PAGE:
4.3—Ways of Knowing: Our Solar System and Earth
Introduction to Geology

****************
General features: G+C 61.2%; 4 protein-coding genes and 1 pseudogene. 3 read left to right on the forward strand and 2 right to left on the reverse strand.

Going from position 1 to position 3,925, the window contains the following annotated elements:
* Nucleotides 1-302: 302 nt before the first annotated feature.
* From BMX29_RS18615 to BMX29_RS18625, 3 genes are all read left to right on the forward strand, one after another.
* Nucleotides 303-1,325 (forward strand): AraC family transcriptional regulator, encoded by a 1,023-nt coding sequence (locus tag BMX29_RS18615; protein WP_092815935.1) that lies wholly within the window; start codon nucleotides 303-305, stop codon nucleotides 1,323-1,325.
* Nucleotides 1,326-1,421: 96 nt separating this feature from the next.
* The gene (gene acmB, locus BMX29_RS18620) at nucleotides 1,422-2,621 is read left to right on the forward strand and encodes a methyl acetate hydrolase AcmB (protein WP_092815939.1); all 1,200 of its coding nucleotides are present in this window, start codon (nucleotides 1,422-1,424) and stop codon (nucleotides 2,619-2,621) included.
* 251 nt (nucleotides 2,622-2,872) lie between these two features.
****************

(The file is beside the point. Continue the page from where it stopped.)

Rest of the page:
I'm a geologist. That means I spend my time trying to understand the Earth. I want to tell you very briefly about how I came to be interested in geology, what kinds of geologists there are, what tools we use, and then what are the big questions that you might get interested in if you decided to become a geologist. Well, I think I always knew I wanted to be a scientist of some kind, but the idea of spending every day inside a laboratory didn't appeal to me very much. And then sometime in high school, I learned about geologists. I learned that these are scientists who go out and work outdoors and live all over the world, so that's what I became. And it's been great. I've had the opportunity to work all over this country and in Mexico and South America and in Africa and in Europe and in Asia. And this has led to a deep understanding of the history of the Earth. And now I've come to realize that that's just part of the much bigger story of everything that's happened in the past. It's one part of Big History. So Earth is just fascinating, and geologists study all different aspects of the Earth. Some geologists are really interested in processes, like, how do volcanoes erupt and what happens when a glacier flows down out of the mountains. Other geologists, and I'm one of them, are really interested in Earth history. So how do you find out about Earth history, things that happened millions of years ago when there were no people around to write them down? Well, we look at rocks. And here's a very good piece of understanding. Liquids and gasses are always changing, moving around, but solids stay the same for long times. So thinking about the natural case, in geology we say that atmospheres and oceans forget, but that rocks remember. So here's a rock, for example, that remembers the great impact 65 million years ago that caused the extinction of the dinosaurs, or here's another rock, all twisted and folded and cooked up and changed, and this rock remembers the collision between Italy and Europe that caused the formation of the mountain range of the Alps. So how do we learn about this history? What tools do we use? Well, in the field, the tools are fairly simple, and it almost seems like a joke, but the hammer is very important. If you're going to break off a piece of a rock and bring it home to study, you need a hammer. And maybe you need a compass to find out what the orientations of the structures in the rocks are. So then you bring the rocks back from the field to the lab, and we have wonderful new instruments that we use for finding out about rocks in details. For example, there's the electron microprobe. And get this, it will let you make a whole series of chemical analyses across a single grain of a mineral. And there are electron microscopes that let you see things that are far too small to be seen just by looking down an optical microscope. And there are wonderful tools, like mass spectrometers that let geologists determine the ages of ancient rocks in millions of years. So those are the tools that we use. So, using these tools, what kinds of questions are there that you might get interested in, in trying to help answer? Well, some of the questions that interest me have to do with plate tectonics. Why is it that our planet has plate tectonics and continental drift and, as far as we know, none of the other planets do? And what drives the plates? What actually makes those continents move around? And what happens when two continents collide and push up a mountain range? What happens when that mountain range gets eroded? So those are all questions that one can answer by looking at the rock record. And then there are questions also that deal with the history of life. Why did life get started on Earth and when? And why has it been possible for Earth to have life and again, as far as we know, none of the other planets do? Well, we answer those questions by looking at the fossils that we find in the rocks. And then there are other questions that have to do with climate. When in the past was it hot and dry? When was it hot, wet? When was it cold? For example, did you know that there were several times, three times rather, in the Earth's past when our planet was completely covered with ice and snow and glaciers from the north pole to the equator and on to the south pole? So questions: Why did that happen, and how was it ever possible for the Earth to get out of being completely covered with ice and snow? So climate questions like that make you think about the future of climate, and what will it be like on Earth later in our lifetimes or in the lifetimes of generations to come? And maybe that leads to the most important of all of the geological questions, which is: How do we protect our Earth? How do we keep it flourishing so that it's a place where people can continue to live? So that's just a small sample of some of the big questions that geologists are interested in and that we try to solve by looking at the rock record. So maybe those would interest you. Maybe it's time to start thinking about becoming a geologist.